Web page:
State high court denies recyling center’s request to review eviction

Mike Koozmin/The S.F. ExaminerNowhere to go: Officials of the Haight-Ashbury Neighborhood Council recycling center say The City is evicting it partly over its support for the homeless community.

California’s Supreme Court has denied the Haight-Ashbury Neighborhood Council’s request to review the eviction of its recycling center, essentially ending the 40-year-old organization’s fight to stay in its home near Kezar Stadium.

The high court ruled last week that it will not hear the case, which means it goes back to the 1st U.S. Circuit Court of Appeals where the eviction was upheld in July. The center could be forced to leave its two-thirds-of-an-acre site to make way for a community garden within the next 30 days.

Members of the recycling center and neighborhood council could not be reached for comment Sunday, but the organization’s blog called the eviction “outrageous” and said a “human be-in” over the weekend — a gathering to protest the actions of The City’s Recreation and Park Department — raised awareness around the action.

In previous conversations with The San Francisco Examiner, Ed Dunn, executive director of the recycling center, said if the state Supreme Court decided not to intervene, HANC would weigh other legal options and appeal to Mayor Ed Lee.

Lee, however, has given no indication that he intends to reverse the eviction. Additionally, an eviction notice was given to the center in 2011 under Lee’s administration.

The center added garden space last year following The City’s determination to have more community uses at the facility. There also is a native plant nursery that was added in the 1990s.

The facility was first established in the 1970s. By 1987, it had become a designated location for California’s recycling buyback program, where consumers can redeem bottles, cans and glass containers for cash.

Dunn said the center serves as the only redemption location for the surrounding community and seven grocery stores.

“It’s difficult to find a place to serve existing stores,” Dunn said.

However, there are at least a dozen other recycling locations in San Francisco, including one at Market and Laguna streets and Recology’s center near Pier 96.

At the time of the eviction, which was supposed to be June 30, 2011, Rec and Park said it would develop the property into a community garden consistent with the Golden Gate Park master plan.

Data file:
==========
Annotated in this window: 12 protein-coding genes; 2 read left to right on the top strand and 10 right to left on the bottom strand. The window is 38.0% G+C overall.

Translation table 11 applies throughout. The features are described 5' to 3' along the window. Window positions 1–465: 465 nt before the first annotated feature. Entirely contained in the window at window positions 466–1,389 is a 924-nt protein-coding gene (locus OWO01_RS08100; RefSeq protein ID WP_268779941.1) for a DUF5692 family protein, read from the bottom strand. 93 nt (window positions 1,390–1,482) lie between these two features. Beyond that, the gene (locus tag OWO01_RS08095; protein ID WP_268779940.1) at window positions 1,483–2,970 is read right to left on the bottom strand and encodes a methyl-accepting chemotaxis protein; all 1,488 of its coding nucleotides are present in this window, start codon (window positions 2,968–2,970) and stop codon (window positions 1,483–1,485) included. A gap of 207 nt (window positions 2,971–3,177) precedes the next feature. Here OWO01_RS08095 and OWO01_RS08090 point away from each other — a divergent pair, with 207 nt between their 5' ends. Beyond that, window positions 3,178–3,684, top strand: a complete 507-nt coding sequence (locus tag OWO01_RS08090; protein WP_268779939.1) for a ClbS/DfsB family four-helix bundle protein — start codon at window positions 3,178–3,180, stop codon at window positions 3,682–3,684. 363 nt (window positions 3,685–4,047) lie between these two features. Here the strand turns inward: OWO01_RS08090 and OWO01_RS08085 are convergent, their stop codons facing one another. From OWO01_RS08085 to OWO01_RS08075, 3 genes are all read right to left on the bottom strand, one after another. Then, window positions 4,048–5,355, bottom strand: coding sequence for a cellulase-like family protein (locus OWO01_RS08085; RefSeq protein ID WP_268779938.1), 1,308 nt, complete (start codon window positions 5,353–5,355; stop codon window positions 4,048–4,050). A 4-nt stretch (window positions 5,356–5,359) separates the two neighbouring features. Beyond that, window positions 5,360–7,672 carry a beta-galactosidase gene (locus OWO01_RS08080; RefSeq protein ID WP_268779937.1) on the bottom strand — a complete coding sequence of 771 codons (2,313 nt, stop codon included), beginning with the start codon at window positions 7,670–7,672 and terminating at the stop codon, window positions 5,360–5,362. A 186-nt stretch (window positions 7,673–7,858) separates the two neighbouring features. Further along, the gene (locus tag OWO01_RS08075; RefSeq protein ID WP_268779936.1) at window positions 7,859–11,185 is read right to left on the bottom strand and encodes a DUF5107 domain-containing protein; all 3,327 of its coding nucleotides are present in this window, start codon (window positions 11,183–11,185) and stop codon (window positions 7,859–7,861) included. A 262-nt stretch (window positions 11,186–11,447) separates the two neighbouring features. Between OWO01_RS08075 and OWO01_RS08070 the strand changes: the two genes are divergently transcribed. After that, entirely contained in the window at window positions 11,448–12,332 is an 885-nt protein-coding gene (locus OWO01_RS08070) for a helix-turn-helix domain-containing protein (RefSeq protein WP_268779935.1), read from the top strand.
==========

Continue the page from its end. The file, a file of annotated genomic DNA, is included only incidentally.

When the recycling center did not leave by June 2011, a lawsuit was filed. Lower courts ruled in favor of The City. According to court documents, the center maintains that The City’s eviction was an “illegal discrimination against its homeless clientele or in retaliation for criticizing then Mayor Gavin Newsom.”

But in the unpublished 1st U.S. Circuit Court of Appeals decision, the eviction was affirmed because HANC could not support that the action was retaliatory or could it produce evidence of unlawful discrimination.

Robert De Vries, attorney for HANC, said before the state Supreme Court ruling that the eviction was discriminatory because it came after the organization criticized former Mayor Gavin Newsom’s introduction of the sit-lie law to prevent the homeless from loitering on sidewalks during business hours.

“This is part of nonauthentic, nongentrified San Francisco,” De Vries said. “Certainly it’s true some new people don’t like the old Haight-Ashbury. This is a social issue and I don’t think policy should be based on it.”

City officials maintain that neighborhood groups surrounding the recycling center have concerns about noise, traffic and health. But Dunn said the facility has dozens of supporters who see it as a benefit to the area.

Richmond resident Eugene Wong, for instance, said he was taught how to recycle by staff at the center and continues to use the facility three decades later.

Wong said if the center does close, he might have to cut down on his own cash-redemption recycling.
“They’re recommending we go out to Hunters Point,” he said.

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